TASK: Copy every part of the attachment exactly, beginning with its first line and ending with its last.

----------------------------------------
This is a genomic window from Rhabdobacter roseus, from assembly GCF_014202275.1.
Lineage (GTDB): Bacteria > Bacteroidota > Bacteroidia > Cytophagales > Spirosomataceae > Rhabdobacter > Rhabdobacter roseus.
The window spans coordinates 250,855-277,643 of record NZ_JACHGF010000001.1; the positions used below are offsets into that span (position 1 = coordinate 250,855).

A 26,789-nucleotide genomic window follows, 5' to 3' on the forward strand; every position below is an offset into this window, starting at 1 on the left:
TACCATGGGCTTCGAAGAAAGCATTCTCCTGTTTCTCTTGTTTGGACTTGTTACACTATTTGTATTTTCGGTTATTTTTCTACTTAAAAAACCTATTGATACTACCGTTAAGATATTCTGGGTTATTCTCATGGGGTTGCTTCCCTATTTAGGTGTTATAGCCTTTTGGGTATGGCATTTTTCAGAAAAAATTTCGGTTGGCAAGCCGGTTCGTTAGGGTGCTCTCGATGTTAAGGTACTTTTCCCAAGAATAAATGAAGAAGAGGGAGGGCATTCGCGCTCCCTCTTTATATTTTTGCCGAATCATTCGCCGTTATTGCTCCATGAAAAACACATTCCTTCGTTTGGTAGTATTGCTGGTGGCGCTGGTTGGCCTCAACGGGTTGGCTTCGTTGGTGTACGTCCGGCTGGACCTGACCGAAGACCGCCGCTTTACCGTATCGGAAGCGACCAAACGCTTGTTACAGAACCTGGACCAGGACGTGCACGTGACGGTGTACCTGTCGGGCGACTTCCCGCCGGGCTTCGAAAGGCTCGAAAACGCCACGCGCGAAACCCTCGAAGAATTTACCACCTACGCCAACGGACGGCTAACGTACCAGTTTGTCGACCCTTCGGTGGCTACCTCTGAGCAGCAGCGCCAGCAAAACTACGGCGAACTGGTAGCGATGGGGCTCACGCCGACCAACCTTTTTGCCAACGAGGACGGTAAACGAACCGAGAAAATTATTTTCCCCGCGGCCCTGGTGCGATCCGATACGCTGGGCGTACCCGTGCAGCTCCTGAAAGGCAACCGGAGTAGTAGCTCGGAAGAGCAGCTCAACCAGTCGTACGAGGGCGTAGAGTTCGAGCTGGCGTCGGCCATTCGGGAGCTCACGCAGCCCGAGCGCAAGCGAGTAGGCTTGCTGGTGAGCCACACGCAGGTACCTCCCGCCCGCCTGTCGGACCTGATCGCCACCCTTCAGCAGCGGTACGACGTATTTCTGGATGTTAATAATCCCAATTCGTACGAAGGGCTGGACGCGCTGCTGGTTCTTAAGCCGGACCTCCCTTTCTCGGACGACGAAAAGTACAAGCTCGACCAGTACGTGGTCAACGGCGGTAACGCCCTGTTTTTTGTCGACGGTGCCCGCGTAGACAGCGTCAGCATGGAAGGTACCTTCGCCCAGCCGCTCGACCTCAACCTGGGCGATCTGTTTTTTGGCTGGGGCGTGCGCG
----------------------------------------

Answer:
This is a genomic window from Rhabdobacter roseus, from assembly GCF_014202275.1.
Lineage (GTDB): Bacteria > Bacteroidota > Bacteroidia > Cytophagales > Spirosomataceae > Rhabdobacter > Rhabdobacter roseus.
The window spans coordinates 250,855-277,643 of record NZ_JACHGF010000001.1; the positions used below are offsets into that span (position 1 = coordinate 250,855).

A 26,789-nucleotide genomic window follows, 5' to 3' on the forward strand; every position below is an offset into this window, starting at 1 on the left:
TACCATGGGCTTCGAAGAAAGCATTCTCCTGTTTCTCTTGTTTGGACTTGTTACACTATTTGTATTTTCGGTTATTTTTCTACTTAAAAAACCTATTGATACTACCGTTAAGATATTCTGGGTTATTCTCATGGGGTTGCTTCCCTATTTAGGTGTTATAGCCTTTTGGGTATGGCATTTTTCAGAAAAAATTTCGGTTGGCAAGCCGGTTCGTTAGGGTGCTCTCGATGTTAAGGTACTTTTCCCAAGAATAAATGAAGAAGAGGGAGGGCATTCGCGCTCCCTCTTTATATTTTTGCCGAATCATTCGCCGTTATTGCTCCATGAAAAACACATTCCTTCGTTTGGTAGTATTGCTGGTGGCGCTGGTTGGCCTCAACGGGTTGGCTTCGTTGGTGTACGTCCGGCTGGACCTGACCGAAGACCGCCGCTTTACCGTATCGGAAGCGACCAAACGCTTGTTACAGAACCTGGACCAGGACGTGCACGTGACGGTGTACCTGTCGGGCGACTTCCCGCCGGGCTTCGAAAGGCTCGAAAACGCCACGCGCGAAACCCTCGAAGAATTTACCACCTACGCCAACGGACGGCTAACGTACCAGTTTGTCGACCCTTCGGTGGCTACCTCTGAGCAGCAGCGCCAGCAAAACTACGGCGAACTGGTAGCGATGGGGCTCACGCCGACCAACCTTTTTGCCAACGAGGACGGTAAACGAACCGAGAAAATTATTTTCCCCGCGGCCCTGGTGCGATCCGATACGCTGGGCGTACCCGTGCAGCTCCTGAAAGGCAACCGGAGTAGTAGCTCGGAAGAGCAGCTCAACCAGTCGTACGAGGGCGTAGAGTTCGAGCTGGCGTCGGCCATTCGGGAGCTCACGCAGCCCGAGCGCAAGCGAGTAGGCTTGCTGGTGAGCCACACGCAGGTACCTCCCGCCCGCCTGTCGGACCTGATCGCCACCCTTCAGCAGCGGTACGACGTATTTCTGGATGTTAATAATCCCAATTCGTACGAAGGGCTGGACGCGCTGCTGGTTCTTAAGCCGGACCTCCCTTTCTCGGACGACGAAAAGTACAAGCTCGACCAGTACGTGGTCAACGGCGGTAACGCCCTGTTTTTTGTCGACGGTGCCCGCGTAGACAGCGTCAGCATGGAAGGTACCTTCGCCCAGCCGCTCGACCTCAACCTGGGCGATCTGTTTTTTGGCTGGGGCGTGCGCG